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From the family: Looking back, moving forward

Hope

While divided in our feelings about the proposed service, we remain hopeful that it can provide a forum in which we acknowledge the pain of our past and the present day challenges of racial division and injustice.

— Descendants of Lucille Gillespie Avery

In 1906, three black men were brutally tortured, lynched and mutilated in retaliation for the axe murders of four members of the Lyerly family of the Barber community of Rowan County. One of those men, Nease Gillespie, was our great-grandfather, and his son John Gillespie was our great uncle. While we will never know what happened the night of the murders, we do know that Nease, John and Jack Dillingham went to their deaths, protesting their innocence. The only unchallenged truth is that both the Lyerly family and our family suffered immeasurable losses.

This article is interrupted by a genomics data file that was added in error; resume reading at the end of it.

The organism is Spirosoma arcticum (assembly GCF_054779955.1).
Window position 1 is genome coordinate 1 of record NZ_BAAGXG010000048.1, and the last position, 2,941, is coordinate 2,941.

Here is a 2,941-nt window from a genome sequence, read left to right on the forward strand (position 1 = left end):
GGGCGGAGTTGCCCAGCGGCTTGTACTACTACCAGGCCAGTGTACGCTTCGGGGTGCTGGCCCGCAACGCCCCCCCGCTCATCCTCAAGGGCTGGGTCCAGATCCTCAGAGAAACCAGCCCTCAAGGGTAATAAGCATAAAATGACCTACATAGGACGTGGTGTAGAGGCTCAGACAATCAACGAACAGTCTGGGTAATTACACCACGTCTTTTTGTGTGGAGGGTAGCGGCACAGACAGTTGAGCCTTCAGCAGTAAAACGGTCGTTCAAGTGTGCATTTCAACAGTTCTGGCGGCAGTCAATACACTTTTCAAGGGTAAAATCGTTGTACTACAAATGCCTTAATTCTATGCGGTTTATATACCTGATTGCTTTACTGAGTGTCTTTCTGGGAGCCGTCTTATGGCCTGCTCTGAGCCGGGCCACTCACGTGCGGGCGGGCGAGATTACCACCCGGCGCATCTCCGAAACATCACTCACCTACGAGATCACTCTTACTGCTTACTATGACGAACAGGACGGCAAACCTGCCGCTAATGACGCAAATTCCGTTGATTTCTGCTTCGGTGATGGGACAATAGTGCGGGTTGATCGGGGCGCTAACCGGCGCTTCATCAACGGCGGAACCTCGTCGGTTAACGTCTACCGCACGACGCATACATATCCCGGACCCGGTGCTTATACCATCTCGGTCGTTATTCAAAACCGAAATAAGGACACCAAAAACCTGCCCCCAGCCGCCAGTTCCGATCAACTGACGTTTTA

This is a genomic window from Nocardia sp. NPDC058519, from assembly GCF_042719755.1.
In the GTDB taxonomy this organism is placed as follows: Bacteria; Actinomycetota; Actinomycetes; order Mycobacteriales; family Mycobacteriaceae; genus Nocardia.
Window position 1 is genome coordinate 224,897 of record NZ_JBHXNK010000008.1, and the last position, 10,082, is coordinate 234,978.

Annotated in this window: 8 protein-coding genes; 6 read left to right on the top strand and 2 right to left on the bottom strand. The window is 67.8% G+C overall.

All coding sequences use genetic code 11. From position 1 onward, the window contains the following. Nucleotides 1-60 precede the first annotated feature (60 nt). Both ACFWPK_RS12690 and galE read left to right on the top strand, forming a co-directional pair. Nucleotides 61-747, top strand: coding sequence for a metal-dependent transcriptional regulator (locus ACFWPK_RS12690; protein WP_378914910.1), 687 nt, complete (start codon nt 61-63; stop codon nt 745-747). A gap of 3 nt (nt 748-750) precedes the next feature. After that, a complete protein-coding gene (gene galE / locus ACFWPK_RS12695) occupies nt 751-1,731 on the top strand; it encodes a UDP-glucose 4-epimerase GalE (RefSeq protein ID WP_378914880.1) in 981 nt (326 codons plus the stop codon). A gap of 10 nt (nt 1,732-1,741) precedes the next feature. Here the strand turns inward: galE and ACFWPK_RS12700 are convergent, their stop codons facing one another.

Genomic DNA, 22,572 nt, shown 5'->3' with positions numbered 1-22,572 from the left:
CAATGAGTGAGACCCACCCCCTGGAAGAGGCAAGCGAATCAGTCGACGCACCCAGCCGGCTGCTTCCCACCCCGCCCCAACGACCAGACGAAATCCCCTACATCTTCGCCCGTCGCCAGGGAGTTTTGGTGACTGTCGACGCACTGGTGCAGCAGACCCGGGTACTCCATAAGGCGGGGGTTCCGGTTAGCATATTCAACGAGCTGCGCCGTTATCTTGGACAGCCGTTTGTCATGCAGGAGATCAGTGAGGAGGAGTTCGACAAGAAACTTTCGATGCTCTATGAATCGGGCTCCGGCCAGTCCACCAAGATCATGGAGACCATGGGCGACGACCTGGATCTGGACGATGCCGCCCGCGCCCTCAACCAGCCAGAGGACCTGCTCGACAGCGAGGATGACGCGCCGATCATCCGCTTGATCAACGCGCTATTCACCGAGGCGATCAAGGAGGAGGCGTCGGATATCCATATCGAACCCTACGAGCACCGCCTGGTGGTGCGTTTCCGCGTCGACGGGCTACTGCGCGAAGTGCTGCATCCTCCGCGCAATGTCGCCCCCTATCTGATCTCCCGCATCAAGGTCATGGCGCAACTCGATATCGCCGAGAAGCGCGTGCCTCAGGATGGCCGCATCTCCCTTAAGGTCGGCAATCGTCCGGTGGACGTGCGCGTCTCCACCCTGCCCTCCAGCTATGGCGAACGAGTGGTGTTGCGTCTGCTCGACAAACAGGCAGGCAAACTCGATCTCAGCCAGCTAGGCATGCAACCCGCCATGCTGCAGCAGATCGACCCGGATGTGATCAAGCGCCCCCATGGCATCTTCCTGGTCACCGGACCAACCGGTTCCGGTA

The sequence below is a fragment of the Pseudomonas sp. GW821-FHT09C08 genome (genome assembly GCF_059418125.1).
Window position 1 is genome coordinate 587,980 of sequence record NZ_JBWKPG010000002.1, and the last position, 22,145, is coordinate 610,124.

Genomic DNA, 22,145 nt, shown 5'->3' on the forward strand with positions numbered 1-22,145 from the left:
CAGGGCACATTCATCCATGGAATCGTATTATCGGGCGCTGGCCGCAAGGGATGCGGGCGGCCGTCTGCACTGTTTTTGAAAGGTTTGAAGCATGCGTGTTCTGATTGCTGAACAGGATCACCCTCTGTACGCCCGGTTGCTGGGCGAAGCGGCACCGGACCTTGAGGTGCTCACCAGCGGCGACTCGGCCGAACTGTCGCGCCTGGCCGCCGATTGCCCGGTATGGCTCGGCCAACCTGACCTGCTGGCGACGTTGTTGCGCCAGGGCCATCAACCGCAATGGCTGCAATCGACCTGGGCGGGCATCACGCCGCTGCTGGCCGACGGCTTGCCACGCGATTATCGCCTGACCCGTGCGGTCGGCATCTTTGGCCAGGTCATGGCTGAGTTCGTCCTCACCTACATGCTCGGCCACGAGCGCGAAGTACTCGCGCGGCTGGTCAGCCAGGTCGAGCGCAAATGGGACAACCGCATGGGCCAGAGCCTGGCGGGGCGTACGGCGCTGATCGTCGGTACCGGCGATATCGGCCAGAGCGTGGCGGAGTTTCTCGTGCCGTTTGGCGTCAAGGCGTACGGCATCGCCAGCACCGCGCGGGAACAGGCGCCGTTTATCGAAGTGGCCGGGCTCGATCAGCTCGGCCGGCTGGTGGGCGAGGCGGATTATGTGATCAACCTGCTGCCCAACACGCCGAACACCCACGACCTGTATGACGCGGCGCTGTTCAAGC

The Presbyterian Church USA began a program of Truth, Healing and Reconciliation, which has manifested in public ceremonies at the sites of lynchings across the South as “liturgies of remembrance and repentance.” Our family became aware of a planned program at the site where Nease, John and Jack were lynched.

The initial plan when presented to local pastors has transformed into a larger service spearheaded by leaders of the faith community in our area. Our family members have been involved in varying degrees in the planning process. While divided in our feelings about the proposed service, we remain hopeful that it can provide a forum in which we acknowledge the pain of our past and the present day challenges of racial divisions and injustice.

We are not so naïve as to think that this one-day service will miraculously mend the wounds of the past and wipe out the problems of the present, but we are encouraged by the cooperation of the committee members who represent many diverse populations in our community.

It is in that spirit that we, the descendants of Nease Gillespie, thank the Actions in Faith Committee for their efforts on behalf of Nease, John and Jack. We will never forget the painful lessons of our shared past or that it is also our shared responsibility to move forward to confront our issues as ONE community.

— Descendants of
Lucille Gillespie Avery

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